Why would the Chinese government pump up their stock market to retail investors?
Short answer—to create a middle class wealth effect and boost the chance for highly indebted companies to refund borrowings through equity issuance.
Never airbrush the Communist Party out of the Chinese markets—for all of the freeing up of individual access there remains an abiding faith in Beijing’s ability to provide a soft landing. And State- owned media’s urging of its citizens to invest took hold—
The Shanghai Stock Market only opened for trading in 1990. For the last six years the Index has been rolling along like a flat prairie decoupled from the steady economic growth of China—making it one of the worst performing markets in the world year after year. Then in June 2104 levitation began and the market surged by over 160% so that the combined stock markets in China were the world’s third largest behind the US Nasdaq.
But there was a difference or two in China. First only 2% of the holdings were by foreigners. And unlike the United States and European bourses where big institutions dominate, most of China’s investment was individual investors.
We are talking retail investors. Over 90 million accounts, and until recently growing rapidly. Fully 20% of those accounts signed up since the May.To put that number into context there are not 90 million members of the Communist Party in China.
We are talking an investor cohort way beyond the educated and elite business class. The ranks of China’s investors are deep into the middle class. One study says 30% of college students are stock market players.
It gets worse. Margin debt by some measures is the highest proportion of any stock market in history. Margin loans to buy stocks surged 400% in the last year. When you consider that 12 million accounts were opened in May alone, it means that millions of Chinese middle-class investors were buying and borrowing heavily just before the peak.
Put another way a huge portion of the $3 trillion in lost market value was in fact borrowed money by middle class Chinese.
These days stocks get frozen after they decline by 10% and cannot be traded. But heavily leverage middle class members need cash to pay back loans—so assets of every kind, especially commodities are facing price decreases as desperate borrowers seek a way to raise money.
What is interesting in contrast to the US response of 2008 is that China is moving every muscle to try and wrestle the middle class investor to a place of calm and restored order. Investors come first, banks and brokerages second.
But markets cannot be controlled, even by a super potent regime prepared to do almost anything to prevent social unrest among its burgeoning investor class.
But watch how the Chinese government and the Peoples Bank of China (PBOC) maneuver to protect these investors. Sadly they cannot put a Nerf Ball under every individual account. Lowering interest rates multiple times, pressuring brokerage firms to spend billions to reduce downward price pressure, curbing speculative IPO’s and good old fashion “Let’s Not Panic” jawboning will not restore confidence.
Heavily leveraged middle- class Chinese will need to feel pain of their overextension. Until that sense of balance between borrowing and asset values is restored to individuals their market will be volatile—particularly because there are far fewer alternative purchasers consistent with mature markets of the West. No hedge funds to the “rescue”.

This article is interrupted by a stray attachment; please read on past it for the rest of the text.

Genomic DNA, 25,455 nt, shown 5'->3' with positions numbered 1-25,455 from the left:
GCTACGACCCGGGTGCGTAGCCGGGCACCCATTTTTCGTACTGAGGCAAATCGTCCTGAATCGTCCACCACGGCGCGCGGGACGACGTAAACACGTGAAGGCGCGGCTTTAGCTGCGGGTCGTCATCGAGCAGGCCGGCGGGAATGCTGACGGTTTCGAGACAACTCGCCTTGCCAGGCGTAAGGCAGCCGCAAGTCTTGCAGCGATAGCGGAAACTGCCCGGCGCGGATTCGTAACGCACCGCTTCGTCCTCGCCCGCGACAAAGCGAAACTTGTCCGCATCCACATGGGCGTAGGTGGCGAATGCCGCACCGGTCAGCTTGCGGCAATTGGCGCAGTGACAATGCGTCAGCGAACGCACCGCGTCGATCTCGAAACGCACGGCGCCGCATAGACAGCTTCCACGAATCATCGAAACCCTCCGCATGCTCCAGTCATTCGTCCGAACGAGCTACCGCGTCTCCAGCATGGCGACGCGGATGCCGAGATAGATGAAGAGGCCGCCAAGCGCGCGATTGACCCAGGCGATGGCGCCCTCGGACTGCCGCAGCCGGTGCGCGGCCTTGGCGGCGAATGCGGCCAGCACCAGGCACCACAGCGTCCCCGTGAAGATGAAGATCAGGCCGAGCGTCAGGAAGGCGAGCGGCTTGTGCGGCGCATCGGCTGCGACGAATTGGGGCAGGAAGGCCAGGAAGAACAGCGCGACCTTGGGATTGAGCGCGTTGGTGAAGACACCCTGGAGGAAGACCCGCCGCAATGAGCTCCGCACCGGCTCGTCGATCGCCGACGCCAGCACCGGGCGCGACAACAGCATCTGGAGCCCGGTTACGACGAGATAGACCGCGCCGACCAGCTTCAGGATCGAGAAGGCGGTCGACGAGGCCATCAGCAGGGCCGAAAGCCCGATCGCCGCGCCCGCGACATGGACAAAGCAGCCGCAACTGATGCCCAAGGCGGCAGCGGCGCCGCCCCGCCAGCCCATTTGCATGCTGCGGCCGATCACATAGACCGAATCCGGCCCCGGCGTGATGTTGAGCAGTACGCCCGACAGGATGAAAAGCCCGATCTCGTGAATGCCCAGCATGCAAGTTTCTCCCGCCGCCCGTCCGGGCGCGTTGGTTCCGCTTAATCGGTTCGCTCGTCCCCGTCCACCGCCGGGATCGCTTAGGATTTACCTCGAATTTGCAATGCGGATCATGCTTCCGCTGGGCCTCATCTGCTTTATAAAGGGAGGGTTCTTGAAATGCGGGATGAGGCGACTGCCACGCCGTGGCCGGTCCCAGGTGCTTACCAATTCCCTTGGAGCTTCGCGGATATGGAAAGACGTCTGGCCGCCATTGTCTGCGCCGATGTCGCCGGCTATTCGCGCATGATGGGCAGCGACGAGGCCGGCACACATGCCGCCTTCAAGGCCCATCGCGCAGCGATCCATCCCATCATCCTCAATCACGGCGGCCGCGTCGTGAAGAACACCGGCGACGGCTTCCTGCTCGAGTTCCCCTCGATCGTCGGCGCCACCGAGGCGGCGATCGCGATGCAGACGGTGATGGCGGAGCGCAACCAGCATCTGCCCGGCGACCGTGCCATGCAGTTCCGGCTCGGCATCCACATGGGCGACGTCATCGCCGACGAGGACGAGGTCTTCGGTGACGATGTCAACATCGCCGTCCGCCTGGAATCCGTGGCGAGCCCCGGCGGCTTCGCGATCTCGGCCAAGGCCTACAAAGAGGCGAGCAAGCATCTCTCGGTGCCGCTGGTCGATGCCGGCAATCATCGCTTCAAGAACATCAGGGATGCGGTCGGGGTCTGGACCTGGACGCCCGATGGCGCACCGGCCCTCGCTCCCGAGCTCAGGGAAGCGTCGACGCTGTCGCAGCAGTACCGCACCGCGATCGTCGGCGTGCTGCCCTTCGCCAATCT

No amount of party persuasion can restore confidence like the bottoming price action of a flagging bear run—and that has yet to occur. Chinese investors need a cleansing. That only comes when values become attractive again at lower levels. That is the first step to restored order.
It may well be that the Chinese stock market begins to reflect the individual economics of the Chinese middle class more closely than it has in the past. But China itself has weathered many threats during the nearly 30 years it has been an economic force of nature. Never count it out.
True, its total debt is now considered more than twice its GDP—an atmospheric height. But so many of the growth and vital signs as the nation transitions from a manufacturing export monster to a service and software oriented economy are still present. Many major western brokerages are maintaining a positive outlook on China’s shares over the long term. Many are saying to outright buy on this weakness. The Hang Seng, which is the Hong Kong market, has been more muted on the surge up and more measured on the slide down too. But market malaise has a tendency to remain discreet for only so long before underperformance leeches into adjacent stock markets. And the Hang Seng is under pressure.
Here at home watch for major western corporates with major interests in the well-being of the Chinese middle class to suffer temporary setbacks.
But make no mistake, China is transitioning in two powerful ways and it is well along that path. China’s middle class will rise, supported heavily by the central government, and the steady swift and sure shift to a service economy will mark a new path for China in the years to come aimed directly at our middle class—and when the economic outlook and the stock market again converge it will mean higher prices than today’s crumbling action . The choice for us is whether that middle class surge is opportunity or threat.
Read about the world’s growing middle class in National Bestseller American Mojo: Lost & Found by Peter D. Kiernan